routput.Value = values
End Sub

VBA can be used to create a user defined function (UDF) for use in a Microsoft Excel workbook:

Public Function BusinessDayPrior(dt As Date) As Date
    Select Case Weekday(dt, vbMonday)
        Case 1
            BusinessDayPrior = dt - 3      'Monday becomes Friday
        Case 7
            BusinessDayPrior = dt - 2      'Sunday becomes Friday
        Case Else
            BusinessDayPrior = dt - 1      'All other days become previous day
    End Select
End Function

Example of how to add an external application object (the user must have the application library referenced in the application before this):

Public Sub Example()
    Dim XLApp As Excel.Application
    Dim WDApp As Word.Application
    Set XLApp = CreateObject("Excel.Application")
    Set WDApp = CreateObject("Word.Application")
    ' ...your code here...

    Set XLApp = Nothing
    Set WDApp = Nothing
End Sub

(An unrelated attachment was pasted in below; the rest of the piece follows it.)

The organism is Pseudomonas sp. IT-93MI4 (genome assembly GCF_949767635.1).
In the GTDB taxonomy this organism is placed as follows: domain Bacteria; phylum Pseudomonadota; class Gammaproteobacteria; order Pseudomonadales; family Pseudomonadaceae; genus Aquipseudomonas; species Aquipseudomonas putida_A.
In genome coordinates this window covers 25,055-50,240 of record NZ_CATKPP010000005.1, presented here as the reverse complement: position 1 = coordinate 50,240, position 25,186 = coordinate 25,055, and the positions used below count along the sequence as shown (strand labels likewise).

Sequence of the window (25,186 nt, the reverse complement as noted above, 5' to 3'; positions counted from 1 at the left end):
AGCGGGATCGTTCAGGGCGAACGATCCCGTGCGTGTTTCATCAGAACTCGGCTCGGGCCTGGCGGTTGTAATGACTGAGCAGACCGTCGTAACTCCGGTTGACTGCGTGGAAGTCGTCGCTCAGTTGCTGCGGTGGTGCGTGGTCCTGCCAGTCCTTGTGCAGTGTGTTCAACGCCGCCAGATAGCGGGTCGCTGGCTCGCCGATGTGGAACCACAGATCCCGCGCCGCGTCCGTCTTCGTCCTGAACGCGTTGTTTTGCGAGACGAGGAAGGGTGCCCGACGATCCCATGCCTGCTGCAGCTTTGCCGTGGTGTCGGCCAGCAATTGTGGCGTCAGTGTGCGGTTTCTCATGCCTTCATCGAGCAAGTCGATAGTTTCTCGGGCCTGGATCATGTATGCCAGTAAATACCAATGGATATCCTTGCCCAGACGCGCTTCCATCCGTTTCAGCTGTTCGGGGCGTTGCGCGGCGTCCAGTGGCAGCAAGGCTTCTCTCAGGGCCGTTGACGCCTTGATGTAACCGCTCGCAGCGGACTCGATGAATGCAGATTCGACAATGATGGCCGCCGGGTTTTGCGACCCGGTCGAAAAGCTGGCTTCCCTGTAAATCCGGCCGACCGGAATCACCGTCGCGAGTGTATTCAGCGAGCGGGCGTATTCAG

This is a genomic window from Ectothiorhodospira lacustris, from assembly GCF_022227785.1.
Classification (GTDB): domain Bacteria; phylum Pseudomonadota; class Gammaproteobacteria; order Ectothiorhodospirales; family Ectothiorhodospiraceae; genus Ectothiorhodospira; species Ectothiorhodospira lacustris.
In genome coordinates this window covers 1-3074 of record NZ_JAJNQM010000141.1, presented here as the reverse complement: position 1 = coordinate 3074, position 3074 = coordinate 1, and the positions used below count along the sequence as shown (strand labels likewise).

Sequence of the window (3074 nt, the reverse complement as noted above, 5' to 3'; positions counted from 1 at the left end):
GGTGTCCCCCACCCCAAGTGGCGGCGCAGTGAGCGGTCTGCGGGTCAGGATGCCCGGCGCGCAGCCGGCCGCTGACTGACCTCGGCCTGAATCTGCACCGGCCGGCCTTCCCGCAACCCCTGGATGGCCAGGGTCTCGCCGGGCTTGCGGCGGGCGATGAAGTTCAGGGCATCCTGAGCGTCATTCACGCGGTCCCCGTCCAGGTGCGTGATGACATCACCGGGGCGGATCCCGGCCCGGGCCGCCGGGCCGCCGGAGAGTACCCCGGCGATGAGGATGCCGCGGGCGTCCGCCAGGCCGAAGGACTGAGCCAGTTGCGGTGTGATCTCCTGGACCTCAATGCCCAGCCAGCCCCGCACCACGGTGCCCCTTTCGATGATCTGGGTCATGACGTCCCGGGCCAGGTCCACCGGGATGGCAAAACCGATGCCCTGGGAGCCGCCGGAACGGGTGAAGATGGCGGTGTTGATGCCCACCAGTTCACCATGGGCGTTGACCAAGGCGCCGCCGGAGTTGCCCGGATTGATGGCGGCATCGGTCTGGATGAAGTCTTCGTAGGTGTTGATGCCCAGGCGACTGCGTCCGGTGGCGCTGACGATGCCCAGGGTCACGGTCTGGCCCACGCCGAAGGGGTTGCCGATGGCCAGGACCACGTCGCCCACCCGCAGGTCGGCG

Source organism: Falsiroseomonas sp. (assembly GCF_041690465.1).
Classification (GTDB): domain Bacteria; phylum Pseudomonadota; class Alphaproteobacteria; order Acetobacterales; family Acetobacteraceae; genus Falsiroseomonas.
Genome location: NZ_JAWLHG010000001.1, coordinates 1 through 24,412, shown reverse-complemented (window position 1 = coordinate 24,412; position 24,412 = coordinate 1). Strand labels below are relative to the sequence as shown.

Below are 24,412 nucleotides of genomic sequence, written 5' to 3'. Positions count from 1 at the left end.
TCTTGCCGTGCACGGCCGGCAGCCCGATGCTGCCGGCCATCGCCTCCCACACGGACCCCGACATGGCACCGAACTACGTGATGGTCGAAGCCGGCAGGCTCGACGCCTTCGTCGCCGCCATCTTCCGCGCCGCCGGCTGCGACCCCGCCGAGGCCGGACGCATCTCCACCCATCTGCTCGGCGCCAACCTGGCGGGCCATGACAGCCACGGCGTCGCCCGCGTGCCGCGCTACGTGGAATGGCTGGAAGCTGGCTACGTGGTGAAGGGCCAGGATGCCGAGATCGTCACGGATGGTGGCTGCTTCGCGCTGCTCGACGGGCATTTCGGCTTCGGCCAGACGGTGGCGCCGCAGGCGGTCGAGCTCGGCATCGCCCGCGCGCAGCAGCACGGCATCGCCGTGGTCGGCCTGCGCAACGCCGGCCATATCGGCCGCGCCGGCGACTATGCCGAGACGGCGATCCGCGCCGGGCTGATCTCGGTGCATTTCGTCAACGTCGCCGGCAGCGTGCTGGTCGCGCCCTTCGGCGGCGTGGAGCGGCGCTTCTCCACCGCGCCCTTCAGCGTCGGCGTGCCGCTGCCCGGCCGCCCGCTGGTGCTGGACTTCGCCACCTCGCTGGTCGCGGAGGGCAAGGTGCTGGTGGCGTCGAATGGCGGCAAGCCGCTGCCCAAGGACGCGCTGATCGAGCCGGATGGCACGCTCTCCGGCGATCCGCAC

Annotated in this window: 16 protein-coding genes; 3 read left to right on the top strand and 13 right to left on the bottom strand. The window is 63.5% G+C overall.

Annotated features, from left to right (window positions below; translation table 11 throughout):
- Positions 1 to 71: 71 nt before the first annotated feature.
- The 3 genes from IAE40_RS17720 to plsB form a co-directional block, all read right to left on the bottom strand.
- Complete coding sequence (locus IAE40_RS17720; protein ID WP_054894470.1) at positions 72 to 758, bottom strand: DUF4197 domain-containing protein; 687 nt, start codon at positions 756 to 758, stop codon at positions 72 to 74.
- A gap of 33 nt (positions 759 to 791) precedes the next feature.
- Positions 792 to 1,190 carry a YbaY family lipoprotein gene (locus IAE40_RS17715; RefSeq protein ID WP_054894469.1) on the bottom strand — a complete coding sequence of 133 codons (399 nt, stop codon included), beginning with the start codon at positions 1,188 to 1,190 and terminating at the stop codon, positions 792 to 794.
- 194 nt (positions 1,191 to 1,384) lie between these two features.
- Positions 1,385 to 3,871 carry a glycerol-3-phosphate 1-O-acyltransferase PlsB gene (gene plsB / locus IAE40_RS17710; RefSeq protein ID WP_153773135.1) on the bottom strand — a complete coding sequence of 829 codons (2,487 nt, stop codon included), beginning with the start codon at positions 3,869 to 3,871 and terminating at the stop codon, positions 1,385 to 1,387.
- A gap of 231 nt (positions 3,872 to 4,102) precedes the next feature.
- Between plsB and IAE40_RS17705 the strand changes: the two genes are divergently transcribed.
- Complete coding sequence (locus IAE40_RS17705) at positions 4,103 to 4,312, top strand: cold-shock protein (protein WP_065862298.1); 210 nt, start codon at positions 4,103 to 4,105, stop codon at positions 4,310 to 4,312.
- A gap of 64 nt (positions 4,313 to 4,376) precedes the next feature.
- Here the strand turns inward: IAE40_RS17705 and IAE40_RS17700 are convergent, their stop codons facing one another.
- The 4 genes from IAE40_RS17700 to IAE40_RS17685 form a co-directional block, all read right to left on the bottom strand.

As of July 1, 2007, Microsoft no longer offers VBA distribution licenses to new customers.[7] Microsoft intended to add .NET-based languages to the current version of VBA ever since the release of the .NET Framework.[8] The .NET Framework versions 1.0 and 1.1 included a scripting runtime technology known as Script for the .NET Framework.[9] Also, Visual Studio .NET 2002 and 2003 SDK contained a separate scripting IDE called Visual Studio for Applications (VSA) that supported VB.NET.[10][11][12] One of its significant features was that the interfaces to the technology were also available via Active Scripting (VBScript and JScript), allowing even .NET-unaware applications to be scripted using .NET languages. However, VSA was deprecated in version 2.0 of the .NET Framework,[12] leaving no clear upgrade path for applications desiring Active Scripting support (although "scripts" can be created in C#, VBScript, and other .NET languages, which can be compiled and executed at run-time via libraries installed as part of the standard .NET runtime).